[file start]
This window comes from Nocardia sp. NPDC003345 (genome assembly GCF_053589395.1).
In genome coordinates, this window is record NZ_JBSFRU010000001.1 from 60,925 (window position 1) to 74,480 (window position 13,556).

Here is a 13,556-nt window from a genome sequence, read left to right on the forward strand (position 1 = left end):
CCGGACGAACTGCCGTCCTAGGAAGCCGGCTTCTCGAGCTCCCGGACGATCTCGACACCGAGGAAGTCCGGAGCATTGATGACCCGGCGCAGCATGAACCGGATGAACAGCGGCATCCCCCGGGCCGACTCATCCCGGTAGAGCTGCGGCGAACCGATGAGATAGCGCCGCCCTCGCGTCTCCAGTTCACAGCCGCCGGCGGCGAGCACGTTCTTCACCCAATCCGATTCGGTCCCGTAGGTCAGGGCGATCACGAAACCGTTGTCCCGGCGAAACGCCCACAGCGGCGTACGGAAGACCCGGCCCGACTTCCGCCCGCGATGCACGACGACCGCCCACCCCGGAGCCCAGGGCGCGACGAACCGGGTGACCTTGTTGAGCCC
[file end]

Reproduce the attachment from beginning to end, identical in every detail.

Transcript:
This window comes from Nocardia sp. NPDC003345 (genome assembly GCF_053589395.1).
In genome coordinates, this window is record NZ_JBSFRU010000001.1 from 60,925 (window position 1) to 74,480 (window position 13,556).

Here is a 13,556-nt window from a genome sequence, read left to right on the forward strand (position 1 = left end):
CCGGACGAACTGCCGTCCTAGGAAGCCGGCTTCTCGAGCTCCCGGACGATCTCGACACCGAGGAAGTCCGGAGCATTGATGACCCGGCGCAGCATGAACCGGATGAACAGCGGCATCCCCCGGGCCGACTCATCCCGGTAGAGCTGCGGCGAACCGATGAGATAGCGCCGCCCTCGCGTCTCCAGTTCACAGCCGCCGGCGGCGAGCACGTTCTTCACCCAATCCGATTCGGTCCCGTAGGTCAGGGCGATCACGAAACCGTTGTCCCGGCGAAACGCCCACAGCGGCGTACGGAAGACCCGGCCCGACTTCCGCCCGCGATGCACGACGACCGCCCACCCCGGAGCCCAGGGCGCGACGAACCGGGTGACCTTGTTGAGCCC